R asked a guy in the room next to us if he would switch with her--she explained her situation that her daughter was over here. He very rudely said no, what's the point in switching, she'll be running around anyways?
But at Karaganda, when R asked the guy who had the bunk under me, if he would switch, he said yes without hesitating!
While they were off in the other car making the switch, the other passenger--the one with the ticket to sleep under Sophia--arrived. He had a TON of stuff, perhaps the hugest bag I have ever seen, and he was a large man. I didn't think he would really want to switch and have to sleep on a top bunk. He was settled in by the time R returned, so we didn't bother asking him to switch. It would have been nice to have a room for ourselves!
As awkward as it was to share a room with a strange man, he was perhaps the best cabin-partner you can have. At dinnertime, he took out some chicken to offer to Sophia and her friend. He was very pleasant, let them sit on his bed to eat, smiled at them and talked to Sophia's friend some. If he minded how active and giggly they were, he never let on!
At nighttime, I was starting to fall asleep to the bumps and jolts of the train--I was the top bunk, having given the bottom bunk to Sophia. The top bunks have very tiny rails to prevent you from falling off, so Sophia was sleeping on the bottom. But now I was watching my friend's daughter. She had moved in her sleep and was now so close to the edge.
R came in; she was sleeping now in the room next to us and was worried about her daughter. We considered the different options--how to make sure the girl didn't fall off during the night? We agreed that I would sleep in the other room, and R might try to squeeze into the same bed as her daughter, or just sleep across from her and keep an eye on her.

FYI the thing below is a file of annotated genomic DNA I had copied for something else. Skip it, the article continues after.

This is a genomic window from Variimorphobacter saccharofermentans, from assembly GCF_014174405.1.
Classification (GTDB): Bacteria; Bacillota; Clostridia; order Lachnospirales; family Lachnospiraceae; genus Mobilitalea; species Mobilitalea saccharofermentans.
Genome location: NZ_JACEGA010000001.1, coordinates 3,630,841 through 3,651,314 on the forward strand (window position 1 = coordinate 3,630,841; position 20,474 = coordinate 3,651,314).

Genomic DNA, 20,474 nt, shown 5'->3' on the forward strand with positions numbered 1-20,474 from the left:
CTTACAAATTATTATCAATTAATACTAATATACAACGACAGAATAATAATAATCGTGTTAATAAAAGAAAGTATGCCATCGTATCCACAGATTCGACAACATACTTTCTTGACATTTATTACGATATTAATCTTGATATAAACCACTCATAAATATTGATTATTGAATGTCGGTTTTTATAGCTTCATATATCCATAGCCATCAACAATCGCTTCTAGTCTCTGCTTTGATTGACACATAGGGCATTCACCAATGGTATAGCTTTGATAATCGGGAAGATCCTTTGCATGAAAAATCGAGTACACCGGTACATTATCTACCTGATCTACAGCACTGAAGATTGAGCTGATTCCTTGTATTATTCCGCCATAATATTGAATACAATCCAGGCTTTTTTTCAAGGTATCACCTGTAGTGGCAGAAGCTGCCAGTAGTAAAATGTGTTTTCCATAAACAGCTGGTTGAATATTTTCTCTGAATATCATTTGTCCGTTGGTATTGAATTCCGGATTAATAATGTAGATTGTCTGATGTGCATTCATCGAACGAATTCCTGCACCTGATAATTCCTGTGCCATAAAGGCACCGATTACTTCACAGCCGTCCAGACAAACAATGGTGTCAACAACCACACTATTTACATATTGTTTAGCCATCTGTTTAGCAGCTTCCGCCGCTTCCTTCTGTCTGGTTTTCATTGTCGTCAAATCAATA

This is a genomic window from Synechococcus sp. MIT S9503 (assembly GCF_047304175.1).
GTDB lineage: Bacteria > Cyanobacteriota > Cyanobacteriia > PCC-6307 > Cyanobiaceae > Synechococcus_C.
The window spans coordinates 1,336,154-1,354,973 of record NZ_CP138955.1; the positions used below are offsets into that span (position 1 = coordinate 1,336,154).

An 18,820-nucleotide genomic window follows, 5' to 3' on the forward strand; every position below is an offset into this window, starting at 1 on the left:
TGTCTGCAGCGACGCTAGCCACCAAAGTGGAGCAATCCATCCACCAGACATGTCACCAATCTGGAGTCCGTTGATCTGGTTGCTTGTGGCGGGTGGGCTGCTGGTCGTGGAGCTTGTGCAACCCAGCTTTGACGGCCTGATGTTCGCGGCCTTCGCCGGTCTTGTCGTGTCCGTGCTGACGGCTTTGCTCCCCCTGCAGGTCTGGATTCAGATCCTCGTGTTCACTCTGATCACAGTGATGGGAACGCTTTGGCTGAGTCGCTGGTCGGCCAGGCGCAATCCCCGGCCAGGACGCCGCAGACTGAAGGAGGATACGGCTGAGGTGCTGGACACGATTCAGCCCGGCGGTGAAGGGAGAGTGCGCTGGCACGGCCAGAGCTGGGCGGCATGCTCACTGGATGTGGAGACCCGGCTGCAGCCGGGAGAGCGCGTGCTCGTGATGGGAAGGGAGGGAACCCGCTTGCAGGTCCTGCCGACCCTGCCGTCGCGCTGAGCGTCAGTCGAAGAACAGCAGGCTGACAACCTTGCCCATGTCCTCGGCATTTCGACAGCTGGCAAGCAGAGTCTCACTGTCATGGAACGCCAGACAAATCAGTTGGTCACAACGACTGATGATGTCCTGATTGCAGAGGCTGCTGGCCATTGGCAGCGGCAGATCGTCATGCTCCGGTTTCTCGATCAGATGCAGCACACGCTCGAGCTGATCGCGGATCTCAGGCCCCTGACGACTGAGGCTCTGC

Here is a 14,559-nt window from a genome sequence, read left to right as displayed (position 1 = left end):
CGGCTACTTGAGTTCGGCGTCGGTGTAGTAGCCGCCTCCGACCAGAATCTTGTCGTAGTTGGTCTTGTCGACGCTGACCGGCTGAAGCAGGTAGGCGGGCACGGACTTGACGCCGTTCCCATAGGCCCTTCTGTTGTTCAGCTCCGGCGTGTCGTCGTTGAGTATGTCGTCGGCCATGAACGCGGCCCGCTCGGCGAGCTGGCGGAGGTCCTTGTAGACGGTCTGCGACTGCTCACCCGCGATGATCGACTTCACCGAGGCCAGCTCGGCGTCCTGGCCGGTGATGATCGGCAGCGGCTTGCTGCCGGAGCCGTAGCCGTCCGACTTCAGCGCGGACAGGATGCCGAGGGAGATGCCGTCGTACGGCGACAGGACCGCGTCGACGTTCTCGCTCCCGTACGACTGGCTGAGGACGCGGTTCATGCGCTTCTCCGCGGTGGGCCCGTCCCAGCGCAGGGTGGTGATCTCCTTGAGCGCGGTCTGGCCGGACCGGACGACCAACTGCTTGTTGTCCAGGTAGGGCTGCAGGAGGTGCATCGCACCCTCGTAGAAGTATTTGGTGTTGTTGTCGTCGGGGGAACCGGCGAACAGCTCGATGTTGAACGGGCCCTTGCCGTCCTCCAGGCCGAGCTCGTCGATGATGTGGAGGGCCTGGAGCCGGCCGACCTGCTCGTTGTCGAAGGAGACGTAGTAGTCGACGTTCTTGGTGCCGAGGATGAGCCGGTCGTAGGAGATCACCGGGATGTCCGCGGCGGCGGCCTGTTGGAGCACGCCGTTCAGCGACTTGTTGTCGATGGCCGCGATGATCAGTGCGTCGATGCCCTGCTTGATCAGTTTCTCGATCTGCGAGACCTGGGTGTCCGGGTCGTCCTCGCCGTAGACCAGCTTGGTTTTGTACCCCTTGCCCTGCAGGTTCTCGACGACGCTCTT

Then, the man woke up and offered to switch beds with R's daughter!!! This huge man, recently sound asleep, waking up and offering to sleep on the pathetic top bunk so R could feel safer about her daughter! How incredibly kind!
No one slept too well, though, the train rocked quite a bit--L pointed out that were were near where the two cars attached, which must be why it rocked so much. L was next to the bathroom, and drunk guys kept throwing up all night.
But we did sleep, and in the morning the man offered oranges, rolls, and chocolate to the girls to eat. Really, he was so kind after putting up with two giggly girls for so long!! (They woke up early and played for quite some time before the rest of us awoke.)
Finally, we made it to Almaty. We thanked the man as best we could and dragged our lugage off the train.
The men here who offered to help with my luggage weren't just being kind--they were trying to make money! R had to ask how much--500 Tenge per bag--so we had to forcefully say no. Not much longer, a guy pretty much grabbed my large suitcase from me and wouldn't let go. R again had to talk to him--he promised he wouldn't charge much, but no! we said.
We had to go up some steep steps, a woman speaking good English kindly offered a hand then. Going down some steps, a man offered to help--he offered politely, and did not grab, and when we wearily asked if he would charge he laughed and said no, of course not. He helped, we said thanks, and off he went.
Some people are kind, some people are drunk, some people just want money...
Although the train was dirty and it lurched a lot, it still was a good experience. Drinking tea, good conversation... and now we are in Almaty! Former capital of Kazakhstan, a large city situated in the shadows of the mountains!